"We once got Rumsfeld to wear a robe and a crown," Mr. Adelman recalled. He was referring to an early seminar, attended by the current defense secretary , Donald H. Rumsfeld, who was also defense secretary in the late 1970's, when Mr. Adelman was his assistant. "Then it took us two days to get it off him."
Although neither of the Adelmans is academically trained in literature, the programs are well steeped in Shakespeare lore and background. Their "Henry V" seminar, for example, includes a helpful explication of Henry's winning strategy at the Battle of Agincourt. But they do come to the text with a few biases. Their reading of "Henry V" minimizes the cynicism of the protagonist and more or less excuses his abuse of power. Instead, they emphasize the story of a profligate youth who seizes opportunity and becomes a masterful leader, a paradigm, Mr. Adelman pointed out, for the life of the current president. And at the Caesar seminar, he had little good to say about Brutus, calling "the noblest Roman of them all" a ditherer, "the epitome of a fuzzy-headed academic."
Most of the participants candidly said that they had been initially skeptical. Several confessed with a laugh that they hadn't read Shakespeare since high school and didn't understand it then. But their reviews, for both the playwright and the professors, were positive.
"For me the discussions are very fruitful," said Maj. Gen. Paul J. Fletcher. "Not to mention that as a science guy, the arts was something I never had time for. The exposure is just terrific." Obviously he's been learning his lessons. It was General Fletcher who noted the relatively subtle point that Shakespeare wrote Brutus's funeral oration in prose, but Marc Antony's in iambic pentameter, prompting a plaintive groan from across the room: "I don't even know what iambic pentameter is."
Many of the participants pointed to very specific elements in the play that they felt to be pertinent to their military lives. Caesar's arrogance, which led to his murder, and Brutus's mistakes in leading the conspirators after the assassination, they said, raise crucial questions for anyone serving in a hierarchy: When and how do you resist the boss?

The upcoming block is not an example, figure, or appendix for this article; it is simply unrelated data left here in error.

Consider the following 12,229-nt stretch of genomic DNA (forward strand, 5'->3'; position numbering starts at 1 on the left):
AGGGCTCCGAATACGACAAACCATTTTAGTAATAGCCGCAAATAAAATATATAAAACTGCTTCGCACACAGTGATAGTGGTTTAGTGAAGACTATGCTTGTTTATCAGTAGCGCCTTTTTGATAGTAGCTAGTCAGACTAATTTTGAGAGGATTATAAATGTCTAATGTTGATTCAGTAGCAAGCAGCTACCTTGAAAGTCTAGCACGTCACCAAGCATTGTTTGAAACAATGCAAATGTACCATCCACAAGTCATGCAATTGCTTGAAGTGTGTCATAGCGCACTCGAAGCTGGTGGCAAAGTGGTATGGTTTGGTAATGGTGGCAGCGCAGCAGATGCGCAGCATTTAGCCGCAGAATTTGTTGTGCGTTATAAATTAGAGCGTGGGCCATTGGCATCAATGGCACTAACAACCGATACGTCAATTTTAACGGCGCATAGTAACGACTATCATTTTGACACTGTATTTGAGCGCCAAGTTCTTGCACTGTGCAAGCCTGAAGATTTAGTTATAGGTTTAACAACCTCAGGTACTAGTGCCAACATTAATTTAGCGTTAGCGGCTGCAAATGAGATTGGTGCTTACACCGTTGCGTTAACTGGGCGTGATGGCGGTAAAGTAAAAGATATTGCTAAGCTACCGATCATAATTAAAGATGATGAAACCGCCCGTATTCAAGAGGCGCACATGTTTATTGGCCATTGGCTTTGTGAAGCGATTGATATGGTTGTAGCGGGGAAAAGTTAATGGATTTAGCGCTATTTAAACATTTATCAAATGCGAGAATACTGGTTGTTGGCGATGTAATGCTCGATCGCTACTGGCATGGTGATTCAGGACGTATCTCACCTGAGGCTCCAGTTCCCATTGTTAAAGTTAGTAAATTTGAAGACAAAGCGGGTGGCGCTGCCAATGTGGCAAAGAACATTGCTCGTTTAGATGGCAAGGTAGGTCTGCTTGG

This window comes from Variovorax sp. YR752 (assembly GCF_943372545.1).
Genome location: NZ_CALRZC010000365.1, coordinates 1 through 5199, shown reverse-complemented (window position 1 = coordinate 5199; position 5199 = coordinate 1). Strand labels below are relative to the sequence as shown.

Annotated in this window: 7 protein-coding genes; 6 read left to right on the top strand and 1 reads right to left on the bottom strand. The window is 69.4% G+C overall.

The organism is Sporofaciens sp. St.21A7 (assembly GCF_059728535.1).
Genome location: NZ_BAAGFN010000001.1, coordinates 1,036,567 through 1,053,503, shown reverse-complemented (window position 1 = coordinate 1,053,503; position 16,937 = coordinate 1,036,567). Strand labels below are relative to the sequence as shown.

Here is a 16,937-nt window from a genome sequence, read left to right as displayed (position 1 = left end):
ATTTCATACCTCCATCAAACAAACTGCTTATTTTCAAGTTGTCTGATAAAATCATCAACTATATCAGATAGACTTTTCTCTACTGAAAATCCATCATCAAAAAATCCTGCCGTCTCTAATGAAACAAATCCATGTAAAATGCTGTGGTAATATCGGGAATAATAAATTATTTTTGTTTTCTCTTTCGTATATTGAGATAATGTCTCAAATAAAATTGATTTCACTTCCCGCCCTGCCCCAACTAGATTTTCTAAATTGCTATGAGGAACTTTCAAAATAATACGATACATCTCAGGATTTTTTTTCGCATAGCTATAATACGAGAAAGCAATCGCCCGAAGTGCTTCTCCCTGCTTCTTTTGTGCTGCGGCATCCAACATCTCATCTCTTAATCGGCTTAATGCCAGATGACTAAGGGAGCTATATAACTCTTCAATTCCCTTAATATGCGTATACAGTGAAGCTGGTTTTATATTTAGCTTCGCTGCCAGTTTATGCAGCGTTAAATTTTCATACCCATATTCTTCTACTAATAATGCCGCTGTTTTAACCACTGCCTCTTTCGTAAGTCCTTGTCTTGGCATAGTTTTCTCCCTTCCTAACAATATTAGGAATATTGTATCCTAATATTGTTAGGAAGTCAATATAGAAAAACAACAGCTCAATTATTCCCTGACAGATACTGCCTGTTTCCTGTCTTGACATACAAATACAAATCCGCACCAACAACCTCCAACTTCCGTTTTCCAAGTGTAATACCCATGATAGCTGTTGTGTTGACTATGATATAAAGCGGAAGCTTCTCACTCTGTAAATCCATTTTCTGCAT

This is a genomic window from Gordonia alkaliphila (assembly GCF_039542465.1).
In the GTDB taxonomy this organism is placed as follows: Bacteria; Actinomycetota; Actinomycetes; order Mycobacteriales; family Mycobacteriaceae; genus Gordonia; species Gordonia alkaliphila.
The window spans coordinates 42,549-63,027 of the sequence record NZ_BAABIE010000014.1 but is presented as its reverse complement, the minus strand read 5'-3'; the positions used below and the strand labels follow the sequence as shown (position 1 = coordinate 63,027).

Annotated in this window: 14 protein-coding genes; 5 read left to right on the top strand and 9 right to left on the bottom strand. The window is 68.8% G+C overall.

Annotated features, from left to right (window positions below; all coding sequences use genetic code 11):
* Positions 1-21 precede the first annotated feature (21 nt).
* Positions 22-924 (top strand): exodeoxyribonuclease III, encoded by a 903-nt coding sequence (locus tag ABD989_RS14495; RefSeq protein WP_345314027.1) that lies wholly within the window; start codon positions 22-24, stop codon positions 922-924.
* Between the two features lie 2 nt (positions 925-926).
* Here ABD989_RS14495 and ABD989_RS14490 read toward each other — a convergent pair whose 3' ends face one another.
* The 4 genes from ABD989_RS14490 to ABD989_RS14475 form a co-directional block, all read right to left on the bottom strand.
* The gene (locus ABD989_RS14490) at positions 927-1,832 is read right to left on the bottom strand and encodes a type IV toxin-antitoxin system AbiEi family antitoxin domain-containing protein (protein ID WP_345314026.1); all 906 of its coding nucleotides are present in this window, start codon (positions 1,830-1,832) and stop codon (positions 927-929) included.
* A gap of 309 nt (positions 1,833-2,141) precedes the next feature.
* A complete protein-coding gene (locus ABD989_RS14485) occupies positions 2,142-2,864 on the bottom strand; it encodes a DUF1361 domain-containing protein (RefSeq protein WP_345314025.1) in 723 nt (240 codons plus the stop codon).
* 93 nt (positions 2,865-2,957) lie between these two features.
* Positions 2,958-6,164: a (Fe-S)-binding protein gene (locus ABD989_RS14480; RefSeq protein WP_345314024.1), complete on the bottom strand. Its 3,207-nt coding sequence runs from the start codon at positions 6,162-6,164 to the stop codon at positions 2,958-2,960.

And it did not escape the notice of those in the room that the conspirators' hasty act of revolt failed to consider its aftermath, the lesson being that thorough planning, for any leader, is paramount. Those who would depose Caesar had, in effect, no exit strategy.
"As we have heard," said Roger Blanchard, the Air Force's assistant deputy chief of staff for personnel, paraphrasing a famous locution of his boss, Secretary Rumsfeld, "we don't know what we don't know - there are unknown unknowns."
This was about as close as the discussion ever got to current events, though at one point, a parallel between Brutus and the conspirators and the Bush administration was raised. If the conspirators were in the wrong for taking violent action without hard evidence but only on suspicion of the tyrant Caesar might become, in effect making a pre-emptive strike, couldn't the same argument be applied to the Bush administration's invasion of Iraq and the absence of weapons of mass destruction?
"The president had more evidence than Brutus did," replied Mr. Adelman, who had been an early advocate of the Iraq invasion."
Still, the notion catalyzed a rather fervent debate about the relative merits of Brutus and Antony. On the one hand, Brutus's ambivalence about the assassination undermined his judgment; and then, after the bloody deed was done, he made gaffe after gaffe. Why in the name of heaven did he let Marc Antony speak last at the funeral? And yes, Antony was a snake, but he was a great motivator and politician. He knew how to get things done.
In the end, a more philosophical discussion evolved about leadership itself, something the men and women in the room agreed was worth considering more often than they do.
"This idea of being a good leader," said Lt. Gen. John Corley, neatly summarizing the session, "does it mean that your heart is pure?"